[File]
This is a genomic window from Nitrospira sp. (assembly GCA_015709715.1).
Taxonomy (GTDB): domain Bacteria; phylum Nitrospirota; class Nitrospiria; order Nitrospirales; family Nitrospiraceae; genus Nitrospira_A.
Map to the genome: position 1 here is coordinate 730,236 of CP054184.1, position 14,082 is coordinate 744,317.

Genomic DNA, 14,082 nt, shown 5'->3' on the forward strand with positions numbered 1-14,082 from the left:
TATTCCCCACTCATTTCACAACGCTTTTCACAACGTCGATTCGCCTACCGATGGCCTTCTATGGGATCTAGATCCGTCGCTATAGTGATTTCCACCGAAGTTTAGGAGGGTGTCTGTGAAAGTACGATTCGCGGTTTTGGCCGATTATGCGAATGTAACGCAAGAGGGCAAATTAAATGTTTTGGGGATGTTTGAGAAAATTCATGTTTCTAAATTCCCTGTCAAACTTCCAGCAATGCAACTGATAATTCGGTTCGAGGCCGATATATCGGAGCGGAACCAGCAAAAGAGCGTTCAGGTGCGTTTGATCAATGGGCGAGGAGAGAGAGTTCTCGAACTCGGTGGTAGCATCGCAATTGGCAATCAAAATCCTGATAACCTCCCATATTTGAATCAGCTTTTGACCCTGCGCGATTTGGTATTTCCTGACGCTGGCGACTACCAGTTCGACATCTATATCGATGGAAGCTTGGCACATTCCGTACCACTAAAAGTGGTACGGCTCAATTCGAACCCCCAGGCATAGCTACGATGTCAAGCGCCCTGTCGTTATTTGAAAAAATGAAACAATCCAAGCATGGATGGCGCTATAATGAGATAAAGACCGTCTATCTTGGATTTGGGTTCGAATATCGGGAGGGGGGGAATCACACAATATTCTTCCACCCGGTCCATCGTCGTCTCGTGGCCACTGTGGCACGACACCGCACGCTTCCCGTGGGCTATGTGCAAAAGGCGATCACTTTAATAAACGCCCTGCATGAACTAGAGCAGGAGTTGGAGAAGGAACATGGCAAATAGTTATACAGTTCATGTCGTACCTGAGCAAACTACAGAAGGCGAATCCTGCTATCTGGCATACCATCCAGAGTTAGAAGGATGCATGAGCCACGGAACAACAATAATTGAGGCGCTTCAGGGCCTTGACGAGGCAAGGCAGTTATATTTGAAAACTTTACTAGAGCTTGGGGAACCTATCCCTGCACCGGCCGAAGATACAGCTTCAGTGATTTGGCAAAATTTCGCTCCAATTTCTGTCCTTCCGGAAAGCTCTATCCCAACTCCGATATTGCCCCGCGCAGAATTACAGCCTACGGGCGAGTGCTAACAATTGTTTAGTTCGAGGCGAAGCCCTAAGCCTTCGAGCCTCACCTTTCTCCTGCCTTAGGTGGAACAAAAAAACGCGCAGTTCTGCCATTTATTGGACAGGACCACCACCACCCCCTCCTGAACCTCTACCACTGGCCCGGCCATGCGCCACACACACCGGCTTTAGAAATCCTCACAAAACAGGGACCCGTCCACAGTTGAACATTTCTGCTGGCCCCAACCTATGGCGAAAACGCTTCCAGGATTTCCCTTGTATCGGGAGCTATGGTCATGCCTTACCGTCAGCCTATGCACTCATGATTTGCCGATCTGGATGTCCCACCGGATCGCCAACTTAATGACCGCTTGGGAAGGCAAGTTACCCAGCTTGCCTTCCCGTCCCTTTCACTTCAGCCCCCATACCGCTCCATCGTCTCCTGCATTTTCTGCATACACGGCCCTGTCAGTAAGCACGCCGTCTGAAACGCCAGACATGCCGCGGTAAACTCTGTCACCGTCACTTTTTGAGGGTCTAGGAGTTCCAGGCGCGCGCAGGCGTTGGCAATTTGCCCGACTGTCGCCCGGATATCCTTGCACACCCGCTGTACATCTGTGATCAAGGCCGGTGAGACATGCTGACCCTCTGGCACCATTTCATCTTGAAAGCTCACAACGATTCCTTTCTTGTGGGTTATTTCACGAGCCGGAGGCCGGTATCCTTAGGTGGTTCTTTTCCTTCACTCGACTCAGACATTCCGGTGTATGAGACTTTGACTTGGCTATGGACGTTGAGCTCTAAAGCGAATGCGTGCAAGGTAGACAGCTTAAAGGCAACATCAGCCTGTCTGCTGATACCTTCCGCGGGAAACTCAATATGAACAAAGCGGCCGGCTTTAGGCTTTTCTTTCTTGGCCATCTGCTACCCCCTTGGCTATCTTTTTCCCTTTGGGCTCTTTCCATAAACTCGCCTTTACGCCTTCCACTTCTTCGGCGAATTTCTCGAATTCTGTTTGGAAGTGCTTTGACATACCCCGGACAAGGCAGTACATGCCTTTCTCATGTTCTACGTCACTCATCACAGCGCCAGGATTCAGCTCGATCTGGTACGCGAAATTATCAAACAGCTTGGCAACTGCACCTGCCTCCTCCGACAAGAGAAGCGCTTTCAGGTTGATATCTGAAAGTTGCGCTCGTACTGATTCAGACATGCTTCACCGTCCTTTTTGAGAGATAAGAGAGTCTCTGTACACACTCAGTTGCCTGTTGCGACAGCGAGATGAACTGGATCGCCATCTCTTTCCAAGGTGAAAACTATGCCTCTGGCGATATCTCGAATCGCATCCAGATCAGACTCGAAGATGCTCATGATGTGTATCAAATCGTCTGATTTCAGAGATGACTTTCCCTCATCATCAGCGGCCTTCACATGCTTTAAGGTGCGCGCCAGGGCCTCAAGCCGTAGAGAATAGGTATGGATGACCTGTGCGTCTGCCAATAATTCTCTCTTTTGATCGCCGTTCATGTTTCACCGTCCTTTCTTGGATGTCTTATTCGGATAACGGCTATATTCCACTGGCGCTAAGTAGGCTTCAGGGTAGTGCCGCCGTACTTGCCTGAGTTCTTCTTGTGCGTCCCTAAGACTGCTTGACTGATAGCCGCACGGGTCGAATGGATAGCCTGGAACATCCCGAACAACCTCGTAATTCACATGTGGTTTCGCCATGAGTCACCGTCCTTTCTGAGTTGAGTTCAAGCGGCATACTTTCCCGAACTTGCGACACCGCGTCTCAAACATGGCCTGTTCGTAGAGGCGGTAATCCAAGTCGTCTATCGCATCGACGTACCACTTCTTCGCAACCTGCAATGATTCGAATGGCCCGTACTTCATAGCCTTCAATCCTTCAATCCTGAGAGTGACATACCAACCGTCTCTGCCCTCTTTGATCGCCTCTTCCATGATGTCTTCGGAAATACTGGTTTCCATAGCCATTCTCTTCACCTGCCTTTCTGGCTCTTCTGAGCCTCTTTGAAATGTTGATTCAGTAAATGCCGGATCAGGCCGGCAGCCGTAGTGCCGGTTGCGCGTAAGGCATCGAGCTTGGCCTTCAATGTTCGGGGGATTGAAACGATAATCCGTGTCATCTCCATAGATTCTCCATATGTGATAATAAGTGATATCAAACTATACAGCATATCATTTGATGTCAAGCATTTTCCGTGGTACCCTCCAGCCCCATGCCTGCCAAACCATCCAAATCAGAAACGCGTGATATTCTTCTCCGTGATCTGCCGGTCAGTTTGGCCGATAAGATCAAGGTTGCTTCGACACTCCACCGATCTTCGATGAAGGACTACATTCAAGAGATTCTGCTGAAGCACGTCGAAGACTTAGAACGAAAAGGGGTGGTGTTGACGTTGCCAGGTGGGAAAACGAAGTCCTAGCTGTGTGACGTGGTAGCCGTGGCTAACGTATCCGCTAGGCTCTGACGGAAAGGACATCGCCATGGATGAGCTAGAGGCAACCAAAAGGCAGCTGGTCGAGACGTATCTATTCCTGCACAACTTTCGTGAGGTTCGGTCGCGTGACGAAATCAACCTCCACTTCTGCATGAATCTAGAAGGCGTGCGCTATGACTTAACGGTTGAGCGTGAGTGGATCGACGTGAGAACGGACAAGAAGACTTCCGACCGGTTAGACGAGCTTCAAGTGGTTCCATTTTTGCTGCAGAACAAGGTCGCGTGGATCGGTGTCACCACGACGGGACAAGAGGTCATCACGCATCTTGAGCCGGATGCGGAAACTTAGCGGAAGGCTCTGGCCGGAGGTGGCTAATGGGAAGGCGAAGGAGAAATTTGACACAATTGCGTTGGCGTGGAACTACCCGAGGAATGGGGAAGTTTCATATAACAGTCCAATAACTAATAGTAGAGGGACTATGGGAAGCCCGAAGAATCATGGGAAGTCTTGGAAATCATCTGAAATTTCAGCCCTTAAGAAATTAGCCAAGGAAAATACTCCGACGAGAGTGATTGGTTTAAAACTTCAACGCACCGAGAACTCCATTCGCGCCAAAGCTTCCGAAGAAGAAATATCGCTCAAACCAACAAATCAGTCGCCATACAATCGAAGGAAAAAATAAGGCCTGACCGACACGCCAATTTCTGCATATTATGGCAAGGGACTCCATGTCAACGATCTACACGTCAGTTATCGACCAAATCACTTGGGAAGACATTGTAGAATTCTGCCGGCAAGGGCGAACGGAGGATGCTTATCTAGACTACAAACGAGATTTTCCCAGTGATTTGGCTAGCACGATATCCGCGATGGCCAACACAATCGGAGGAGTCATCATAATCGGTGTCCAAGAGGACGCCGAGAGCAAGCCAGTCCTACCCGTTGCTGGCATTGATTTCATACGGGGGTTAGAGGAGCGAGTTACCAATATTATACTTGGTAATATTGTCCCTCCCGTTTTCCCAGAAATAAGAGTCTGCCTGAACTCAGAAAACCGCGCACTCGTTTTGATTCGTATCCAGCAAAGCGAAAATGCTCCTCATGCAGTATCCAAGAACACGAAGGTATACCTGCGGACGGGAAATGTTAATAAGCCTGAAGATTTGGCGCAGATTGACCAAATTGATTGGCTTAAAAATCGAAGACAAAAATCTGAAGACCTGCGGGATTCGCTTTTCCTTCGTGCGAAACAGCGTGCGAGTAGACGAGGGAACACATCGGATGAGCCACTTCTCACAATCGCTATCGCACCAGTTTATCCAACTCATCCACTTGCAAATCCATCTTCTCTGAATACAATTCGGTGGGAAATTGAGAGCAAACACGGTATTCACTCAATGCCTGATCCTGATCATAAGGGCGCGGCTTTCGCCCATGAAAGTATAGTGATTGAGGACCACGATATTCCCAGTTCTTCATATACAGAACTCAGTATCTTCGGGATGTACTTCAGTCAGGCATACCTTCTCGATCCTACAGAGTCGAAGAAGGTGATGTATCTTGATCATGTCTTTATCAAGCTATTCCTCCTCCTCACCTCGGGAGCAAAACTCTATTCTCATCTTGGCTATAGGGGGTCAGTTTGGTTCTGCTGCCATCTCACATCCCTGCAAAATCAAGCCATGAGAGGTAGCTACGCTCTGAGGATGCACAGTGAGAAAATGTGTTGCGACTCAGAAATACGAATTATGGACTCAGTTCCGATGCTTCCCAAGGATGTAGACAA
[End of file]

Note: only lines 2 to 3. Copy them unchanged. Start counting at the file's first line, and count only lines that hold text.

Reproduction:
Taxonomy (GTDB): domain Bacteria; phylum Nitrospirota; class Nitrospiria; order Nitrospirales; family Nitrospiraceae; genus Nitrospira_A.
Map to the genome: position 1 here is coordinate 730,236 of CP054184.1, position 14,082 is coordinate 744,317.